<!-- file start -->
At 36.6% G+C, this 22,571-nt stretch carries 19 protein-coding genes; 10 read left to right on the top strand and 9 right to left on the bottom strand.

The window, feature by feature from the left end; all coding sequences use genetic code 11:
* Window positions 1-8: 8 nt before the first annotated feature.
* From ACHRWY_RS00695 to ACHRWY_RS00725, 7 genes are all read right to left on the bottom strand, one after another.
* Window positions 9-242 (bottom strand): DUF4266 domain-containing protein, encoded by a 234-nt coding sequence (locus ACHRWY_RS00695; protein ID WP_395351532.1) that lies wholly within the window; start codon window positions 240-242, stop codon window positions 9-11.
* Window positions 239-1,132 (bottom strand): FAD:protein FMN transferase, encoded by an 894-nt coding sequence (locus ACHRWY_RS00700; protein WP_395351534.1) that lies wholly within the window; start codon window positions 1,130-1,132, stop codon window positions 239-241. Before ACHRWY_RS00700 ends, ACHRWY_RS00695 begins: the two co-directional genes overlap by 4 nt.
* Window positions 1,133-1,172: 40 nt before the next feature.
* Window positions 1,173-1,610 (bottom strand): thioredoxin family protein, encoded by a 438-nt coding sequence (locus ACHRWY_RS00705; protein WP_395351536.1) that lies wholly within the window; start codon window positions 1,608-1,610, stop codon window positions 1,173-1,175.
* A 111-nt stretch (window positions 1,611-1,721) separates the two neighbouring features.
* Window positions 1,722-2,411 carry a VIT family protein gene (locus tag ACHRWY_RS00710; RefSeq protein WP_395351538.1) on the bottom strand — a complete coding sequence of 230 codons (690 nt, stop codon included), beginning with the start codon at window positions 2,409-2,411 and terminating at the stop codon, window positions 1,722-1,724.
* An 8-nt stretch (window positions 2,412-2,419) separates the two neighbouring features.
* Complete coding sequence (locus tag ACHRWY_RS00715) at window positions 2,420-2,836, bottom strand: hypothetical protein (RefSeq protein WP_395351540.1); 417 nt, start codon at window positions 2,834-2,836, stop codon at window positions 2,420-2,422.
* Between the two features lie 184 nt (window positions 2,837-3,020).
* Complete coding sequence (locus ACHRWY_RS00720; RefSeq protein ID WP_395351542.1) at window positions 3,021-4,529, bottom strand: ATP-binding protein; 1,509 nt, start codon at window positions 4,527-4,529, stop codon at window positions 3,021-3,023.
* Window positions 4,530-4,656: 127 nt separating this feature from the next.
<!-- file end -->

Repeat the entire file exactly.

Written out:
At 36.6% G+C, this 22,571-nt stretch carries 19 protein-coding genes; 10 read left to right on the top strand and 9 right to left on the bottom strand.

The window, feature by feature from the left end; all coding sequences use genetic code 11:
* Window positions 1-8: 8 nt before the first annotated feature.
* From ACHRWY_RS00695 to ACHRWY_RS00725, 7 genes are all read right to left on the bottom strand, one after another.
* Window positions 9-242 (bottom strand): DUF4266 domain-containing protein, encoded by a 234-nt coding sequence (locus ACHRWY_RS00695; protein ID WP_395351532.1) that lies wholly within the window; start codon window positions 240-242, stop codon window positions 9-11.
* Window positions 239-1,132 (bottom strand): FAD:protein FMN transferase, encoded by an 894-nt coding sequence (locus ACHRWY_RS00700; protein WP_395351534.1) that lies wholly within the window; start codon window positions 1,130-1,132, stop codon window positions 239-241. Before ACHRWY_RS00700 ends, ACHRWY_RS00695 begins: the two co-directional genes overlap by 4 nt.
* Window positions 1,133-1,172: 40 nt before the next feature.
* Window positions 1,173-1,610 (bottom strand): thioredoxin family protein, encoded by a 438-nt coding sequence (locus ACHRWY_RS00705; protein WP_395351536.1) that lies wholly within the window; start codon window positions 1,608-1,610, stop codon window positions 1,173-1,175.
* A 111-nt stretch (window positions 1,611-1,721) separates the two neighbouring features.
* Window positions 1,722-2,411 carry a VIT family protein gene (locus tag ACHRWY_RS00710; RefSeq protein WP_395351538.1) on the bottom strand — a complete coding sequence of 230 codons (690 nt, stop codon included), beginning with the start codon at window positions 2,409-2,411 and terminating at the stop codon, window positions 1,722-1,724.
* An 8-nt stretch (window positions 2,412-2,419) separates the two neighbouring features.
* Complete coding sequence (locus tag ACHRWY_RS00715) at window positions 2,420-2,836, bottom strand: hypothetical protein (RefSeq protein WP_395351540.1); 417 nt, start codon at window positions 2,834-2,836, stop codon at window positions 2,420-2,422.
* Between the two features lie 184 nt (window positions 2,837-3,020).
* Complete coding sequence (locus ACHRWY_RS00720; RefSeq protein ID WP_395351542.1) at window positions 3,021-4,529, bottom strand: ATP-binding protein; 1,509 nt, start codon at window positions 4,527-4,529, stop codon at window positions 3,021-3,023.
* Window positions 4,530-4,656: 127 nt separating this feature from the next.